Gospel: Mark 12:38-44. It is tempting to use this story with children to point out that their small contributions are important. While children do need to hear that their small money offerings and services are as valued as the bigger contributions from adults, this story is about something else. It is about giving our all.

The difference between the proud scribes and the generous widow is that the scribes put just enough money in the offering box to make a good impression (all they really cared about was getting the best of everything for themselves), while the widow gave everything she had, because she truly wanted to help. It is as difficult for children as it is for adults to follow the example of the widow. Among other things, it can mean sharing "my own" money (received as birthday gifts and baby-sitting fees), as well as the money provided by parents specifically for the offering at church.

When the details are pointed out, older children grasp the similarity between the action of Ruth, who stayed with Naomi, and that of the widow, who put both her coins in the offering.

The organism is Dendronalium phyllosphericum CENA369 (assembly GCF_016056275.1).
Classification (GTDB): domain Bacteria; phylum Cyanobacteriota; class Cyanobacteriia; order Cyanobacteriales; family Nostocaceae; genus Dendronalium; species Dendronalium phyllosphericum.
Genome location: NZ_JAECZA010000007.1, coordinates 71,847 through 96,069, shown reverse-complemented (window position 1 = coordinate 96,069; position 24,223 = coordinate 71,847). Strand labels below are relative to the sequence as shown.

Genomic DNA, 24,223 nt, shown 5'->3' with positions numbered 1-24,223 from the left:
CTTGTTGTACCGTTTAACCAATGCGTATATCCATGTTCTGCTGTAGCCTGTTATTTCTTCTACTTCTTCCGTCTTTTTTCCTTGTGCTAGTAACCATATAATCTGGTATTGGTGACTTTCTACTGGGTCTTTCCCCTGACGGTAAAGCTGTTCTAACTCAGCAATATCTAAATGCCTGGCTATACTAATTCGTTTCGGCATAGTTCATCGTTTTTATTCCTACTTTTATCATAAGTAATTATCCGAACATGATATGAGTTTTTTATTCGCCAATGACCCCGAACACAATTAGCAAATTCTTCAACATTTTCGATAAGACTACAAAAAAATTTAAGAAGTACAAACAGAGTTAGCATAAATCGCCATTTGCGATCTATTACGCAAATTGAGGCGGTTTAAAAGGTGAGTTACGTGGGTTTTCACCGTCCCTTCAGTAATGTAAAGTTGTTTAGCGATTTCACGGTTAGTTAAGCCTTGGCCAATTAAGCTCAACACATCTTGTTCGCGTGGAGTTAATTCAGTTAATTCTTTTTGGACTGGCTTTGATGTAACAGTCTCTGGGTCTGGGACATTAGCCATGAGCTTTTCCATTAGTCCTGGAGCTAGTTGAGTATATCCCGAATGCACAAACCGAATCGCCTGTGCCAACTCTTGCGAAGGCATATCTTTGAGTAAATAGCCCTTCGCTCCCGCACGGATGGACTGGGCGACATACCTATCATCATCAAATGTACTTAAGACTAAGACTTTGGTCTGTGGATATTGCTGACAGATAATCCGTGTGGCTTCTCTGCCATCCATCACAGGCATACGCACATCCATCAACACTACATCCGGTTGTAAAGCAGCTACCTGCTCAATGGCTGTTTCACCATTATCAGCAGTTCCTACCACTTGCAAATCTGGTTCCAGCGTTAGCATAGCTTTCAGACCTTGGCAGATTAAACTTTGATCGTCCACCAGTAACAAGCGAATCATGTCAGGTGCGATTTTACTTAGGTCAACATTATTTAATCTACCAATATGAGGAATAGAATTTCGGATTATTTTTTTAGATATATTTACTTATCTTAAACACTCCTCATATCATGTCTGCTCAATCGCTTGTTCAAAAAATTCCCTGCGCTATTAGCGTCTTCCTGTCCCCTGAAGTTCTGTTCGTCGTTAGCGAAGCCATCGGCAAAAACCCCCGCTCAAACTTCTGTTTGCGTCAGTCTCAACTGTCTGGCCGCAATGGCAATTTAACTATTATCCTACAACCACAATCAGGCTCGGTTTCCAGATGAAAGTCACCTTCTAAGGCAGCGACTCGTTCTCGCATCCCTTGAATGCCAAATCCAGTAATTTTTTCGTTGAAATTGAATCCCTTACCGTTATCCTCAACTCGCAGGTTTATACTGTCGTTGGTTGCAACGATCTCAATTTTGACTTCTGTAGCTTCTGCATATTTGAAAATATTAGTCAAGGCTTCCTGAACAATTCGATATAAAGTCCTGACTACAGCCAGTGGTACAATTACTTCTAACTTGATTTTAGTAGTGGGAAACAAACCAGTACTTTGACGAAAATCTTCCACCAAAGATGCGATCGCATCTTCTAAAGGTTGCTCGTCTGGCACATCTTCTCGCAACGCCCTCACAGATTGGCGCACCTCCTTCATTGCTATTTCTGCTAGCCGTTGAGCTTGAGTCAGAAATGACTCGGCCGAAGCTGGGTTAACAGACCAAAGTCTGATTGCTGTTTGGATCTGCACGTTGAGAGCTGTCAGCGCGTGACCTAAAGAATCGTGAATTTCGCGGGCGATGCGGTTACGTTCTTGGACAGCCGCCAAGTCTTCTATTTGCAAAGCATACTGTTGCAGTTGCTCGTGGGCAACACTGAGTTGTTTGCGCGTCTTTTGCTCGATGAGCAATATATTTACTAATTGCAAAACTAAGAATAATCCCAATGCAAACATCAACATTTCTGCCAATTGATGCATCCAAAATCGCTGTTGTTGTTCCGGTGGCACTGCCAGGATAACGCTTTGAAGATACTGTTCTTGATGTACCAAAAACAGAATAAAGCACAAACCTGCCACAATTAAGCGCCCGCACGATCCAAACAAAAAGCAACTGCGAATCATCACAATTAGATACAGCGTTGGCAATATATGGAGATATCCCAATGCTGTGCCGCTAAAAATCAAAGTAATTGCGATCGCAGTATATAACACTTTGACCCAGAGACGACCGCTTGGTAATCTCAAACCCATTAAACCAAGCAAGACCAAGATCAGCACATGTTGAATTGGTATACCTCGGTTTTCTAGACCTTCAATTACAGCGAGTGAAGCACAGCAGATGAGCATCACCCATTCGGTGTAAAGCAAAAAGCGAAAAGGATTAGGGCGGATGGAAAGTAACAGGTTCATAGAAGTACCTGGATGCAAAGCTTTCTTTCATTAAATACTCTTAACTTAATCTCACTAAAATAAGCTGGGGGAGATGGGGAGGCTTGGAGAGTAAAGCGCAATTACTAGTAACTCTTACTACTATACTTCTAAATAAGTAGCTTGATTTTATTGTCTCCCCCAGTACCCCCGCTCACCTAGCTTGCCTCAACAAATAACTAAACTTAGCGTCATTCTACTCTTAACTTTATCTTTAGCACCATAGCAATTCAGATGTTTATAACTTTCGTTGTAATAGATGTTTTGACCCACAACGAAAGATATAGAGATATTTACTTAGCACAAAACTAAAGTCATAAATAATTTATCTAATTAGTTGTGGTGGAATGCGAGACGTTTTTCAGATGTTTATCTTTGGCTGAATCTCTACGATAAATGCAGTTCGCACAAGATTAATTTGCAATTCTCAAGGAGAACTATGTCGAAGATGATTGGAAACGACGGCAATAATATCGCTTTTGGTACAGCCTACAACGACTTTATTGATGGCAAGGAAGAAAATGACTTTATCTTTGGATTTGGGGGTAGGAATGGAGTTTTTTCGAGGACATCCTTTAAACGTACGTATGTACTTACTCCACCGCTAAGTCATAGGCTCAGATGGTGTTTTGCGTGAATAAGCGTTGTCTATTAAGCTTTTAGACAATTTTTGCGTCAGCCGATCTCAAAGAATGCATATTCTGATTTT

Watch Words

Gleaning is not a familiar activity for even farm children today. If your church is active in a Second Harvest ministry, explain how it gleans leftover food from food producers, grocery stores, and restaurants to feed hungry people.

Modern translations do not use mite, but the church has traditionally spoken of the widow's mite. If you use the term, define it.

WARNING: The small boxes in which children collect coins for special offerings, once called mite boxes, now are often called coin banks or coin boxes.

Scribes are simply church leaders.

Let the Children Sing